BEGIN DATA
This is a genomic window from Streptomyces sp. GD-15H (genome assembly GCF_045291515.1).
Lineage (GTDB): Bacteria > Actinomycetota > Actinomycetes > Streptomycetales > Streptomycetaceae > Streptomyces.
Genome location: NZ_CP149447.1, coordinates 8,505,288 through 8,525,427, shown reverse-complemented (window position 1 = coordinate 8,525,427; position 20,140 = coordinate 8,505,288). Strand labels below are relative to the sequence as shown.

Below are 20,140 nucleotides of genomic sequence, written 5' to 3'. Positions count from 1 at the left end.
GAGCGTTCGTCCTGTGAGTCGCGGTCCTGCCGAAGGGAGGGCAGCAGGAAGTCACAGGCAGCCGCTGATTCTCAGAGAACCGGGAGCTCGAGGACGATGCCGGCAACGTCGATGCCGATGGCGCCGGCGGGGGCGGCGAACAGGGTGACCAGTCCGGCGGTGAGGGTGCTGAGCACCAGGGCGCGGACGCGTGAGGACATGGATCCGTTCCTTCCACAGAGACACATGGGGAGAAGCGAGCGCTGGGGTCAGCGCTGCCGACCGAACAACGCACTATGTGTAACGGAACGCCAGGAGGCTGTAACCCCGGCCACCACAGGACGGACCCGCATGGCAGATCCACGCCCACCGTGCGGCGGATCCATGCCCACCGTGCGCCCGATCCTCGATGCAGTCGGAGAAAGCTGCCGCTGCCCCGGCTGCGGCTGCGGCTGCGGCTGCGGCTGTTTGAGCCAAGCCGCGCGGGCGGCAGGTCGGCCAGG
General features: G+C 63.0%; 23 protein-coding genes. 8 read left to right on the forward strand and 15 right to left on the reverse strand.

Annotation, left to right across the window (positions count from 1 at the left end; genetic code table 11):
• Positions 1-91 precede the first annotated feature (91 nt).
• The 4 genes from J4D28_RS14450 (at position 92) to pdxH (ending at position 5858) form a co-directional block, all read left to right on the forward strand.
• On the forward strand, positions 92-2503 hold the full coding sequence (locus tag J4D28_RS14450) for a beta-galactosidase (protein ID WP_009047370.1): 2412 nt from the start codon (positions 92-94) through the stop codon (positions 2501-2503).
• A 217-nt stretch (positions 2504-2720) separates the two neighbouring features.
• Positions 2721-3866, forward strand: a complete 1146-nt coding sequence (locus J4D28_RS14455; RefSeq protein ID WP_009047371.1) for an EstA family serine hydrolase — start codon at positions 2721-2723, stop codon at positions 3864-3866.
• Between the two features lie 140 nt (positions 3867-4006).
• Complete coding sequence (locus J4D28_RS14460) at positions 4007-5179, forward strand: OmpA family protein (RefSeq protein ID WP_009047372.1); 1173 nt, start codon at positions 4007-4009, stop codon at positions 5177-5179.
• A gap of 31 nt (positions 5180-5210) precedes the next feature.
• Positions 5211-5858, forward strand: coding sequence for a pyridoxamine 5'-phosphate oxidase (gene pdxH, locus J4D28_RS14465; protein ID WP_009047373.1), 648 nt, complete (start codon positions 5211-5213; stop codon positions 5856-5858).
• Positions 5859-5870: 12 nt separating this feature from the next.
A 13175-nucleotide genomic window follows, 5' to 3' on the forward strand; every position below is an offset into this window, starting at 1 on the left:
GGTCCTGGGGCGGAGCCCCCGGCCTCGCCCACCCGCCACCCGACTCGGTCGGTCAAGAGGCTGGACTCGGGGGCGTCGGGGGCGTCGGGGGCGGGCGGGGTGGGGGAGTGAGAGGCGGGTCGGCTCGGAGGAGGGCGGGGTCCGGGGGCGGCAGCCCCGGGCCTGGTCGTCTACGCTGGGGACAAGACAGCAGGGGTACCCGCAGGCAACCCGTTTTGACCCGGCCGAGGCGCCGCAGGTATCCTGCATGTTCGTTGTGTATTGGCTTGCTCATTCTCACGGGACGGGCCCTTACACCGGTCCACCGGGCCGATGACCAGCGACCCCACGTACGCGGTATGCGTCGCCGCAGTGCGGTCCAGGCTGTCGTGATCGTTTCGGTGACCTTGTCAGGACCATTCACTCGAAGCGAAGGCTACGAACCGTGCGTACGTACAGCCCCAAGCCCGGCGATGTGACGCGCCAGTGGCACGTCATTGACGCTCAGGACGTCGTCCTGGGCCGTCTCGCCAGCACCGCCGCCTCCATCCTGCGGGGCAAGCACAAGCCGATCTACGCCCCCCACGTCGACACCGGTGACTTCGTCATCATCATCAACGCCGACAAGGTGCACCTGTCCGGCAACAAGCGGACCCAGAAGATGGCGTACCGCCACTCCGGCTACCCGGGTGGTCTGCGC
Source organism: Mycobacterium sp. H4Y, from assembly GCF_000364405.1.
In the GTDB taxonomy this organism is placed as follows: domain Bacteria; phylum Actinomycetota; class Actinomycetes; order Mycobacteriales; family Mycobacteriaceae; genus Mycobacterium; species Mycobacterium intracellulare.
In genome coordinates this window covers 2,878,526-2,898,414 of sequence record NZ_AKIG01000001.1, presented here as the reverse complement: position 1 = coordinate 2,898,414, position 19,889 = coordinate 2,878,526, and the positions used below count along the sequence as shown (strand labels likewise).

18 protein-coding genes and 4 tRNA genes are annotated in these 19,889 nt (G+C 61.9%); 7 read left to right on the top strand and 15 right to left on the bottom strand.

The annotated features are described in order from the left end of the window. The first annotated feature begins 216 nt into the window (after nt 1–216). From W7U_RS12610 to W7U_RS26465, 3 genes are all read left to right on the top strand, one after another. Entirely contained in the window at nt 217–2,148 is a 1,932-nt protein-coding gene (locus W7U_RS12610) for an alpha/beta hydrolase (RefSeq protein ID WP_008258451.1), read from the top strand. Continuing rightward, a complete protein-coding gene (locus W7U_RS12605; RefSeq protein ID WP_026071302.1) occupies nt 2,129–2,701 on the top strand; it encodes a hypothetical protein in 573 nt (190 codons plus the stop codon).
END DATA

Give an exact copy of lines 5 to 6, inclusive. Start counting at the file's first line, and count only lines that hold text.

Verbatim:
GAGCGTTCGTCCTGTGAGTCGCGGTCCTGCCGAAGGGAGGGCAGCAGGAAGTCACAGGCAGCCGCTGATTCTCAGAGAACCGGGAGCTCGAGGACGATGCCGGCAACGTCGATGCCGATGGCGCCGGCGGGGGCGGCGAACAGGGTGACCAGTCCGGCGGTGAGGGTGCTGAGCACCAGGGCGCGGACGCGTGAGGACATGGATCCGTTCCTTCCACAGAGACACATGGGGAGAAGCGAGCGCTGGGGTCAGCGCTGCCGACCGAACAACGCACTATGTGTAACGGAACGCCAGGAGGCTGTAACCCCGGCCACCACAGGACGGACCCGCATGGCAGATCCACGCCCACCGTGCGGCGGATCCATGCCCACCGTGCGCCCGATCCTCGATGCAGTCGGAGAAAGCTGCCGCTGCCCCGGCTGCGGCTGCGGCTGCGGCTGCGGCTGTTTGAGCCAAGCCGCGCGGGCGGCAGGTCGGCCAGG
General features: G+C 63.0%; 23 protein-coding genes. 8 read left to right on the forward strand and 15 right to left on the reverse strand.